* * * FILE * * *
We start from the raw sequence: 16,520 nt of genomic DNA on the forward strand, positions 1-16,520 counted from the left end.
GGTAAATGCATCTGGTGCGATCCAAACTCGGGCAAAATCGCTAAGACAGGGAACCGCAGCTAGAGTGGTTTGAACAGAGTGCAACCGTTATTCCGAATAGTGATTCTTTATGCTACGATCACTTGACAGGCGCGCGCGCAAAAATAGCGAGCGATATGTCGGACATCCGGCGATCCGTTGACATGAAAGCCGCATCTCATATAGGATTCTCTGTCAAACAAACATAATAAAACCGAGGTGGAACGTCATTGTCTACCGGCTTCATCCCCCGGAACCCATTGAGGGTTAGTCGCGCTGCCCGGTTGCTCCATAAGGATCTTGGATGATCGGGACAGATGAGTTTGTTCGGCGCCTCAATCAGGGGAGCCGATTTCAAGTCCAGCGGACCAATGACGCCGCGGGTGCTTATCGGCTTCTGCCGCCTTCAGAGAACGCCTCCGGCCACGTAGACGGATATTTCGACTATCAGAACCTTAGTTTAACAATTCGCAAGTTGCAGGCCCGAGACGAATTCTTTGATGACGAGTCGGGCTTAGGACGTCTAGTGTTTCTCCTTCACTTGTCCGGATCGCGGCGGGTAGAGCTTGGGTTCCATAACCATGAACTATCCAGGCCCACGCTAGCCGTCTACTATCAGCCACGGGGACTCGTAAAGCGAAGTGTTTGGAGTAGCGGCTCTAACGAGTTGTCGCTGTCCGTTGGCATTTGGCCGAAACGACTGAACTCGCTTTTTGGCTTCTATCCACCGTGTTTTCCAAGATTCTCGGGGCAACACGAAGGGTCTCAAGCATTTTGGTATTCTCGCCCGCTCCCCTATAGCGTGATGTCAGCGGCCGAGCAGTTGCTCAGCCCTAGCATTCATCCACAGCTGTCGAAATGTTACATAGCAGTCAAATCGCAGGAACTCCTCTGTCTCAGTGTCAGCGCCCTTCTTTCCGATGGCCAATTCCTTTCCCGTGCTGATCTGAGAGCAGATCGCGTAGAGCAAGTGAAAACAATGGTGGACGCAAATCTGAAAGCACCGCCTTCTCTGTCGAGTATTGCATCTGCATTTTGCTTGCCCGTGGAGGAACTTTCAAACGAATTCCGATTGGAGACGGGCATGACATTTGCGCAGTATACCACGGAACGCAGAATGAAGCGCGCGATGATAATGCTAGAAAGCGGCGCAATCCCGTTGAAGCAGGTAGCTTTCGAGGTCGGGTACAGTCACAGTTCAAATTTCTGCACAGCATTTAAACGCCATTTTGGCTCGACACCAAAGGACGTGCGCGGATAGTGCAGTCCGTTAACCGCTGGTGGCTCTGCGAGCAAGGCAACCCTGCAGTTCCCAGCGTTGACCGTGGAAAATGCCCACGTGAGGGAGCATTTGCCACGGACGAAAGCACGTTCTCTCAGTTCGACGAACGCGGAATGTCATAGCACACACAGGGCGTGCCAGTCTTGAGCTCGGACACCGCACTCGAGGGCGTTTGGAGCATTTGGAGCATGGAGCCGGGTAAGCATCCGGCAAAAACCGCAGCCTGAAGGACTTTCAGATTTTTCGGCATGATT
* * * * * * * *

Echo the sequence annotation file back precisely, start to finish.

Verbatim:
We start from the raw sequence: 16,520 nt of genomic DNA on the forward strand, positions 1-16,520 counted from the left end.
GGTAAATGCATCTGGTGCGATCCAAACTCGGGCAAAATCGCTAAGACAGGGAACCGCAGCTAGAGTGGTTTGAACAGAGTGCAACCGTTATTCCGAATAGTGATTCTTTATGCTACGATCACTTGACAGGCGCGCGCGCAAAAATAGCGAGCGATATGTCGGACATCCGGCGATCCGTTGACATGAAAGCCGCATCTCATATAGGATTCTCTGTCAAACAAACATAATAAAACCGAGGTGGAACGTCATTGTCTACCGGCTTCATCCCCCGGAACCCATTGAGGGTTAGTCGCGCTGCCCGGTTGCTCCATAAGGATCTTGGATGATCGGGACAGATGAGTTTGTTCGGCGCCTCAATCAGGGGAGCCGATTTCAAGTCCAGCGGACCAATGACGCCGCGGGTGCTTATCGGCTTCTGCCGCCTTCAGAGAACGCCTCCGGCCACGTAGACGGATATTTCGACTATCAGAACCTTAGTTTAACAATTCGCAAGTTGCAGGCCCGAGACGAATTCTTTGATGACGAGTCGGGCTTAGGACGTCTAGTGTTTCTCCTTCACTTGTCCGGATCGCGGCGGGTAGAGCTTGGGTTCCATAACCATGAACTATCCAGGCCCACGCTAGCCGTCTACTATCAGCCACGGGGACTCGTAAAGCGAAGTGTTTGGAGTAGCGGCTCTAACGAGTTGTCGCTGTCCGTTGGCATTTGGCCGAAACGACTGAACTCGCTTTTTGGCTTCTATCCACCGTGTTTTCCAAGATTCTCGGGGCAACACGAAGGGTCTCAAGCATTTTGGTATTCTCGCCCGCTCCCCTATAGCGTGATGTCAGCGGCCGAGCAGTTGCTCAGCCCTAGCATTCATCCACAGCTGTCGAAATGTTACATAGCAGTCAAATCGCAGGAACTCCTCTGTCTCAGTGTCAGCGCCCTTCTTTCCGATGGCCAATTCCTTTCCCGTGCTGATCTGAGAGCAGATCGCGTAGAGCAAGTGAAAACAATGGTGGACGCAAATCTGAAAGCACCGCCTTCTCTGTCGAGTATTGCATCTGCATTTTGCTTGCCCGTGGAGGAACTTTCAAACGAATTCCGATTGGAGACGGGCATGACATTTGCGCAGTATACCACGGAACGCAGAATGAAGCGCGCGATGATAATGCTAGAAAGCGGCGCAATCCCGTTGAAGCAGGTAGCTTTCGAGGTCGGGTACAGTCACAGTTCAAATTTCTGCACAGCATTTAAACGCCATTTTGGCTCGACACCAAAGGACGTGCGCGGATAGTGCAGTCCGTTAACCGCTGGTGGCTCTGCGAGCAAGGCAACCCTGCAGTTCCCAGCGTTGACCGTGGAAAATGCCCACGTGAGGGAGCATTTGCCACGGACGAAAGCACGTTCTCTCAGTTCGACGAACGCGGAATGTCATAGCACACACAGGGCGTGCCAGTCTTGAGCTCGGACACCGCACTCGAGGGCGTTTGGAGCATTTGGAGCATGGAGCCGGGTAAGCATCCGGCAAAAACCGCAGCCTGAAGGACTTTCAGATTTTTCGGCATGATT